Where Coding and Jane Austen Meet: Digital Humanities at VIU

A new course at VIU introduces students to the growing field of digital humanities, which uses computer technologies to study traditional texts in new ways. English Professor Dr. Richard Lane and his former student, Melisa Jones, show off examples of an individual digitized text and a cluster of digitized texts put through an analytics tool.

June 30, 2017 - 2:00pm

Course uses computing tools to look at traditional texts in new ways

Vancouver Island University (VIU) Creative Writing and English alum Melisa Jones loves Victorian novels. She also loves computers, and a new course at VIU helped her combine these two passions and discover a talent for research that has driven her to pursue a master’s degree.

That life-changing course is English 392: Topics in Digital Humanities. Jones describes digital humanities as a collaboration between computer science and the arts. Researchers use digital tools and methods to study the humanities in new ways that allow them to gain a deeper understanding of societal shifts, trends and other issues. The discipline recognizes that the printed word is no longer the main medium for knowledge production and distribution.

“Digital humanities takes your old-school classic literature and merges it with computer technology,” she says. “What I loved about the class is it was really hands-on and self-driven - you were able to research whatever you wanted as long as you could put it through an analytics tool.”

English 392 is an introductory course that focuses on technology and its link to literature. Students explore digital humanities projects that already exist, experiment with different software applications, try their hand at coding and tagging text, and create their own digitized texts.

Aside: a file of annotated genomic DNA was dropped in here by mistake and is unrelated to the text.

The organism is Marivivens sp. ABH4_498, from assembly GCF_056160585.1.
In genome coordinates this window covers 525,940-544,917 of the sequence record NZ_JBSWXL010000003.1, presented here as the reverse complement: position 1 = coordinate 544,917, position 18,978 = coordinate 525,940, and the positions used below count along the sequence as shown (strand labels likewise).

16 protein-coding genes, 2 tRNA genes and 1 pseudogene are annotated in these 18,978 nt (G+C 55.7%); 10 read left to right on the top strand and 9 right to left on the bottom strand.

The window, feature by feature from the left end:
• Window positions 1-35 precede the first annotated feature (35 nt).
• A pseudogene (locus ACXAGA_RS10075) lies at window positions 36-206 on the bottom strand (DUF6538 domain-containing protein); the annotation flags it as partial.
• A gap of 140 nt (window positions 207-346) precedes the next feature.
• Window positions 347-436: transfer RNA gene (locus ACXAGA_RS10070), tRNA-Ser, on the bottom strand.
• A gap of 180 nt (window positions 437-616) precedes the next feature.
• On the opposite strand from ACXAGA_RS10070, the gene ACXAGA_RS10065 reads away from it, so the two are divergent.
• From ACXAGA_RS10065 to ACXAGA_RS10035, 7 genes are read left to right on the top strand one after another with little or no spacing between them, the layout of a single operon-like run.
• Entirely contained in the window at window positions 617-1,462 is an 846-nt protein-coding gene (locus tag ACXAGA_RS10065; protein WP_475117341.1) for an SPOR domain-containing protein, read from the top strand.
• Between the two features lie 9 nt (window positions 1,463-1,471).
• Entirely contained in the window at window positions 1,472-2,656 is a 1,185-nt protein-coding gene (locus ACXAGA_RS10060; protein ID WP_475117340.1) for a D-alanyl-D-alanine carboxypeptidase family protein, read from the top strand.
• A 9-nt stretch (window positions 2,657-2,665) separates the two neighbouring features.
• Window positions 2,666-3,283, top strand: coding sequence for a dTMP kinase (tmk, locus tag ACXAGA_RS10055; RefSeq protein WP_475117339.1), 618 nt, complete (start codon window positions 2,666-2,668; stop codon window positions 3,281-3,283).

“It’s a chance for students to explore what they’re passionate about in a new way,” says Dr. Richard Lane, VIU English Professor and course creator. “Students get access to all kinds of software, applications and digital libraries to play around with during the course. It’s an expanding area of the humanities.”

The digitization process allows texts to become computer-readable in a way that allows students to analyze them for themes and trends. Students can look at both single texts in isolation and large numbers of texts at once, a process Lane calls distant reading, to help them understand how a genre developed or how a societal transformation unfolded.

Jones, who plans to take a year off and then pursue a master’s degree in English with a focus on digital humanities at the University of Victoria, took Jane Austen’s texts and compared them with one another to discover that the prominent themes in Austen’s novels are actually pride and class rather than romance like Jones initially thought.

“It helped me better understand the material I was studying and gave me a new perspective,” says Jones. “I also did another analysis that discovered how close Austen is stylistically to the Brontë sisters.”

The skills Jones learned while digitizing texts have widespread applications beyond her English studies.

“A lot of businesses are going digital, so these skills come in handy,” she says. “The government is also looking for students that can use digital tools.”

Lane, who is also the principal investigator of the MeTA Digital Humanities Lab at VIU, which explores new applications for digitized texts in the humanities, says employers are increasingly looking for people with the digital skills.

“If students advance to grad school, digital humanities is considered a core skill,” Lane adds.

To learn more, visit the English Department course page.



Jenn McGarrigle, Communications Officer, Vancouver Island University

P: 250.740.6559 | C: 250.619.6860 | E: jenn.mcgarrigle@viu.ca | T: @VIUNews

Tags: Teaching and Learning

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